Many AA groups also offer new members a 24-hour coin. The 24-hour chip represents the initial decision to live a sober life.
Although each group works differently, sobriety chips are usually given to members at various points during their first year of recovery. For instance, you might receive sobriety chips for the following milestones:
Afterward, you’ll receive a chip for every year you remain sober.
You won’t get your coins revoked if you relapse during your AA journey. AA recognizes that relapsing is part of the recovery process for any patient, instead stressing the importance of their sobriety in the near future.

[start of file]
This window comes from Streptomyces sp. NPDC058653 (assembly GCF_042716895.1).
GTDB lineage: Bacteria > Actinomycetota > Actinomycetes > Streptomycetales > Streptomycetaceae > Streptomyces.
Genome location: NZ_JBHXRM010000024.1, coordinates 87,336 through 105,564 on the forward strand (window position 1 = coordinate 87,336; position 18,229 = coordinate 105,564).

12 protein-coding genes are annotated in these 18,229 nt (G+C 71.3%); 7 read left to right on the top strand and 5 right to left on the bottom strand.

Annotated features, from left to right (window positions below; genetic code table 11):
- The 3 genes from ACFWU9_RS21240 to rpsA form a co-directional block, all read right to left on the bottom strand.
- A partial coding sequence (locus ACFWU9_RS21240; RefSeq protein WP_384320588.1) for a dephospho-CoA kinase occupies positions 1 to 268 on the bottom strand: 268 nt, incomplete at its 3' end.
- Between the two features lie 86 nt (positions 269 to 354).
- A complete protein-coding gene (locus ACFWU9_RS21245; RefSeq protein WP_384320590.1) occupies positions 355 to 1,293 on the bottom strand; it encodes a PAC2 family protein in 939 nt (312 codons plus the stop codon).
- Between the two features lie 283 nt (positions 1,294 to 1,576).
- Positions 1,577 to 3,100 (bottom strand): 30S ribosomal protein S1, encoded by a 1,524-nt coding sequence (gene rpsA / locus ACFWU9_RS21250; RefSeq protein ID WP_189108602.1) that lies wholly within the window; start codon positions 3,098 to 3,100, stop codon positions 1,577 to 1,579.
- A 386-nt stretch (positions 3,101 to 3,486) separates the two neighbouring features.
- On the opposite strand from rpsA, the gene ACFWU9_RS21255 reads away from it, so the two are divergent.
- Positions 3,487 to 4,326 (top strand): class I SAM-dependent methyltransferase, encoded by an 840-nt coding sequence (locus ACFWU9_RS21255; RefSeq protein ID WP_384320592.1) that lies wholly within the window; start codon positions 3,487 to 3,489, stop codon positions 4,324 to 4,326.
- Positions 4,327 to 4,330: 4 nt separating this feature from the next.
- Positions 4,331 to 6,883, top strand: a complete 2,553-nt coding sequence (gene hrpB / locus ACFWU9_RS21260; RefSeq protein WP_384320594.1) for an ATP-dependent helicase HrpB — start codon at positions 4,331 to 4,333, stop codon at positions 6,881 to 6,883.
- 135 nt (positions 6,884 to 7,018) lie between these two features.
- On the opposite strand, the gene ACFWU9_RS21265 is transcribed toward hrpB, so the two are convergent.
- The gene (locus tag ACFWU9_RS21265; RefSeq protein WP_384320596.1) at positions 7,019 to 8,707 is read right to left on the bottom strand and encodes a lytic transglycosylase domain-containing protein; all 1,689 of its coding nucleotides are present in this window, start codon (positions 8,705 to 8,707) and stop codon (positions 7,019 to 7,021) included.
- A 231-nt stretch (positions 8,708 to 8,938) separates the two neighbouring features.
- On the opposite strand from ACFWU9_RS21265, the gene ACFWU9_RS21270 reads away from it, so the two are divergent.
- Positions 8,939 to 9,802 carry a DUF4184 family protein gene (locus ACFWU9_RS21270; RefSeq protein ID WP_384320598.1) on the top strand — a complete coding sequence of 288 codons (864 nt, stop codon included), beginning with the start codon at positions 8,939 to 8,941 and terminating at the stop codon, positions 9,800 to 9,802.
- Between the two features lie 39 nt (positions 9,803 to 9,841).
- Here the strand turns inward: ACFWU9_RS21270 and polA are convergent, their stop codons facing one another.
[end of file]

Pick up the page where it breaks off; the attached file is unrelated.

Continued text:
Collecting the chips are meant to make AA members feel supported, motivated, and loved. It is also a reminder that you are not fighting alcoholism alone.
The practice of handing out sobriety chips dates back to a tradition within the Oxford Group. This group is a religious movement heavily involved in the early days of AA.
Group members would obtain a sobriety coin for every spiritual milestone and continued commitment to God. However, the sacred heart medallion predated AA coins and was common within the Father Mathew Temperance Movement of the 1840s.
The first recorded use of a sobriety chip in AA was in 1942 when Doherty S. introduced the concept of a "surrender" coin. Newcomers received this sobriety coin immediately after becoming an AA member and promising to stay sober.
In the late 1940s, members began using AA sobriety coins alongside a Serenity Prayer that reads, “God, grant me the serenity to accept the things I cannot change, the courage to change the things I can, and the wisdom to know the difference.”